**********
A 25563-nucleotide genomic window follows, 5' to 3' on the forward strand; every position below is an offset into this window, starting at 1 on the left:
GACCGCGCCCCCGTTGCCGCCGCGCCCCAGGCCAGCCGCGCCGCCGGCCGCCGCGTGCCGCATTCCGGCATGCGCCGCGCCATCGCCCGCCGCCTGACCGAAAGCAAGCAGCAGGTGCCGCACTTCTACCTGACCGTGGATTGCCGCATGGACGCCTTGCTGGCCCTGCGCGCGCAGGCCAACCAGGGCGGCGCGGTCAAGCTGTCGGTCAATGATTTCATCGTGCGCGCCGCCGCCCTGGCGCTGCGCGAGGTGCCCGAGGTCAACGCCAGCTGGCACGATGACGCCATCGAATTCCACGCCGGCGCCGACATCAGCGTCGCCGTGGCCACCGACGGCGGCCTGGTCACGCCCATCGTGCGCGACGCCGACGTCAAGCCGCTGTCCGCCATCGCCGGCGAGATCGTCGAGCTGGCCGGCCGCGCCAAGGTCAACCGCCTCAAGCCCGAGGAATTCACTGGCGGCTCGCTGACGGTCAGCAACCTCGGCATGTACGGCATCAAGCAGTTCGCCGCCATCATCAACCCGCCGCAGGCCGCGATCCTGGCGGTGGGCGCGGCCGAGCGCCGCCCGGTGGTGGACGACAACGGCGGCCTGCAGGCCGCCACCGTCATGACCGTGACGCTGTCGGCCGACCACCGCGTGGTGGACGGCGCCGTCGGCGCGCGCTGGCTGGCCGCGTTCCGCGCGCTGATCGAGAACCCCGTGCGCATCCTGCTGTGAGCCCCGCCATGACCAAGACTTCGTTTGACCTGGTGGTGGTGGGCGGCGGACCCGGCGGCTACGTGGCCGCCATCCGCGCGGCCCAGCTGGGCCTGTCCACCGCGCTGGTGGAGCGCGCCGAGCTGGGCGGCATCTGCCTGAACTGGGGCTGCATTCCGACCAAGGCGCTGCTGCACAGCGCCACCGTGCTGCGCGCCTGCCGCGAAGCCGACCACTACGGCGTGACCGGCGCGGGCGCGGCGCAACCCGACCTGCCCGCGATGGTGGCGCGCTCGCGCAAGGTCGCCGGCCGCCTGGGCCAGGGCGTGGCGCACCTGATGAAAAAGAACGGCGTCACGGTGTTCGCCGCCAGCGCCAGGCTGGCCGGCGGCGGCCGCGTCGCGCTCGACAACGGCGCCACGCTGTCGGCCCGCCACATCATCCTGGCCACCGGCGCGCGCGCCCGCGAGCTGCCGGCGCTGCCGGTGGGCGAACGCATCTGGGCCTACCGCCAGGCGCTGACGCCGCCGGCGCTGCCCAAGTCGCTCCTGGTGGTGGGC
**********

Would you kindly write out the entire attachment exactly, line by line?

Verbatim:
A 25563-nucleotide genomic window follows, 5' to 3' on the forward strand; every position below is an offset into this window, starting at 1 on the left:
GACCGCGCCCCCGTTGCCGCCGCGCCCCAGGCCAGCCGCGCCGCCGGCCGCCGCGTGCCGCATTCCGGCATGCGCCGCGCCATCGCCCGCCGCCTGACCGAAAGCAAGCAGCAGGTGCCGCACTTCTACCTGACCGTGGATTGCCGCATGGACGCCTTGCTGGCCCTGCGCGCGCAGGCCAACCAGGGCGGCGCGGTCAAGCTGTCGGTCAATGATTTCATCGTGCGCGCCGCCGCCCTGGCGCTGCGCGAGGTGCCCGAGGTCAACGCCAGCTGGCACGATGACGCCATCGAATTCCACGCCGGCGCCGACATCAGCGTCGCCGTGGCCACCGACGGCGGCCTGGTCACGCCCATCGTGCGCGACGCCGACGTCAAGCCGCTGTCCGCCATCGCCGGCGAGATCGTCGAGCTGGCCGGCCGCGCCAAGGTCAACCGCCTCAAGCCCGAGGAATTCACTGGCGGCTCGCTGACGGTCAGCAACCTCGGCATGTACGGCATCAAGCAGTTCGCCGCCATCATCAACCCGCCGCAGGCCGCGATCCTGGCGGTGGGCGCGGCCGAGCGCCGCCCGGTGGTGGACGACAACGGCGGCCTGCAGGCCGCCACCGTCATGACCGTGACGCTGTCGGCCGACCACCGCGTGGTGGACGGCGCCGTCGGCGCGCGCTGGCTGGCCGCGTTCCGCGCGCTGATCGAGAACCCCGTGCGCATCCTGCTGTGAGCCCCGCCATGACCAAGACTTCGTTTGACCTGGTGGTGGTGGGCGGCGGACCCGGCGGCTACGTGGCCGCCATCCGCGCGGCCCAGCTGGGCCTGTCCACCGCGCTGGTGGAGCGCGCCGAGCTGGGCGGCATCTGCCTGAACTGGGGCTGCATTCCGACCAAGGCGCTGCTGCACAGCGCCACCGTGCTGCGCGCCTGCCGCGAAGCCGACCACTACGGCGTGACCGGCGCGGGCGCGGCGCAACCCGACCTGCCCGCGATGGTGGCGCGCTCGCGCAAGGTCGCCGGCCGCCTGGGCCAGGGCGTGGCGCACCTGATGAAAAAGAACGGCGTCACGGTGTTCGCCGCCAGCGCCAGGCTGGCCGGCGGCGGCCGCGTCGCGCTCGACAACGGCGCCACGCTGTCGGCCCGCCACATCATCCTGGCCACCGGCGCGCGCGCCCGCGAGCTGCCGGCGCTGCCGGTGGGCGAACGCATCTGGGCCTACCGCCAGGCGCTGACGCCGCCGGCGCTGCCCAAGTCGCTCCTGGTGGTGGGC